Eugene Fitzgerald explores the innovation dynamics that produce new technological and economic paradigms.
Moore’s Law, which predicts that the number of transistors per chip will roughly double every two years, has held up past its expiration date, chugging along like a Martian rover that refuses to die. Yet, the long predicted end of Gordon Moore’s calculation, which has led to 20 to 30 percent growth for microprocessor-related businesses for almost 40 years, is finally drawing near.
But aren’t there other Moore’s Law-like phenomena just waiting to be found, ready to stoke the economy once again? Perhaps, but one cannot count on a regenerative engine like Moore’s Law just popping out of thin air, says Eugene A. Fitzgerald, the Merton C. Flemings-SMA Professor of Materials Science and Engineering at MIT.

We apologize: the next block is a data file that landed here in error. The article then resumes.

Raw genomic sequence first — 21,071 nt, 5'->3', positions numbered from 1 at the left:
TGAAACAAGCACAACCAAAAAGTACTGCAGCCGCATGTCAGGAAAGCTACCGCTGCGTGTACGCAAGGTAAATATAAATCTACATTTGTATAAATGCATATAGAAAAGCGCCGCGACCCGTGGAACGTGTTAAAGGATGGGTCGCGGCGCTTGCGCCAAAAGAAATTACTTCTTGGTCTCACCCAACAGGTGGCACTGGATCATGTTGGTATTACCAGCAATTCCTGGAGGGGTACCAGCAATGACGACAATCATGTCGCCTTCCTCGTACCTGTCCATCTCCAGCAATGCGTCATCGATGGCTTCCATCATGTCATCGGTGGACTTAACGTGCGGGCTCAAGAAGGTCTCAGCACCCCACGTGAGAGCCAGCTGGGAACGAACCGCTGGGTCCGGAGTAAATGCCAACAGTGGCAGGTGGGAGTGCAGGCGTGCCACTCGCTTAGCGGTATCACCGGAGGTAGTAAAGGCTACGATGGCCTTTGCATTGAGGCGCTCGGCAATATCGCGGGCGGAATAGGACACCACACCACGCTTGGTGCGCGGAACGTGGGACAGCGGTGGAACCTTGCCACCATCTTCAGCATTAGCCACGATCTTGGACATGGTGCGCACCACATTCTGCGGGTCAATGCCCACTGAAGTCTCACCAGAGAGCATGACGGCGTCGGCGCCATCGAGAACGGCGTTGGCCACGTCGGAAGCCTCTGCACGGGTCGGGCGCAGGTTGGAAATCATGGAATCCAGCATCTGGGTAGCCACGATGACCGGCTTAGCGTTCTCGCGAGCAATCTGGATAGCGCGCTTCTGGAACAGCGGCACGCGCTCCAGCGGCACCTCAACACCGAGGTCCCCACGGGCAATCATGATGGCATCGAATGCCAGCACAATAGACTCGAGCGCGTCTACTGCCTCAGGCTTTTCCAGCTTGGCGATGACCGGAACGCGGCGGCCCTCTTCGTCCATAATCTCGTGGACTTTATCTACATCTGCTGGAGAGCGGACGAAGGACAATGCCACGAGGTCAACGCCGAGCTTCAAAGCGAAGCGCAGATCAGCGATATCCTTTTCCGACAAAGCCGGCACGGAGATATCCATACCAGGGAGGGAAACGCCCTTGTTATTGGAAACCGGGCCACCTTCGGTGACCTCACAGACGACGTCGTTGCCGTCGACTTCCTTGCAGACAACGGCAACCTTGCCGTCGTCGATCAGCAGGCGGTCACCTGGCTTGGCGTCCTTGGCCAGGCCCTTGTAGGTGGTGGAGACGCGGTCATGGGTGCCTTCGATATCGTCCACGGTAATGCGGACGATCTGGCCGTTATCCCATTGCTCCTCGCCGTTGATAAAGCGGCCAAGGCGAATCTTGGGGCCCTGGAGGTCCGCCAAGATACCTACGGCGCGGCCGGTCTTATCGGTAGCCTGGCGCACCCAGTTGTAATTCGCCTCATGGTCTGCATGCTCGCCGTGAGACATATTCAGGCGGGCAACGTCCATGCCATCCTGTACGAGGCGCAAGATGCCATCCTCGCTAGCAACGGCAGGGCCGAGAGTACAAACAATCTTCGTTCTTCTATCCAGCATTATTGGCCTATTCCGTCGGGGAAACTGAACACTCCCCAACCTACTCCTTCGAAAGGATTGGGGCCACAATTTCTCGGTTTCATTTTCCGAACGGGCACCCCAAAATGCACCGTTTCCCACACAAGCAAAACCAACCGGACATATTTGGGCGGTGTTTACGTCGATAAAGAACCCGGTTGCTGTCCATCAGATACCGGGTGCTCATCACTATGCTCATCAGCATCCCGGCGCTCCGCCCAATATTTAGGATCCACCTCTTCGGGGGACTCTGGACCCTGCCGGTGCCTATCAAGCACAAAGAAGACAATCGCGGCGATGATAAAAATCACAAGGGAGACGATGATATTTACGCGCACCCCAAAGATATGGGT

“We were fortunate in the U.S. to have a fundamental innovation paradigm that gave us incredible economic growth for decades throughout all our institutions,” Fitzgerald says. “Now, with Moore’s Law coming to an end, we’re seeing slower growth. It’s stressful, but also exciting, as we look for a new path.”
Unfortunately, our new search coincides with a period in which U.S. corporate, academic, and government research and development investments are faltering, says Fitzgerald. “With the fading away of corporate labs like Bell Labs, the innovation ecosystem in the U.S. has changed,” says Fitzgerald. “The lack of forward corporate investments has hurt innovation productivity.”
While Fitzgerald is especially concerned with the decline of America’s once-preeminent R&D leadership, he notes that it’s really a global problem. “There’s still no other country that’s better at it,” he says.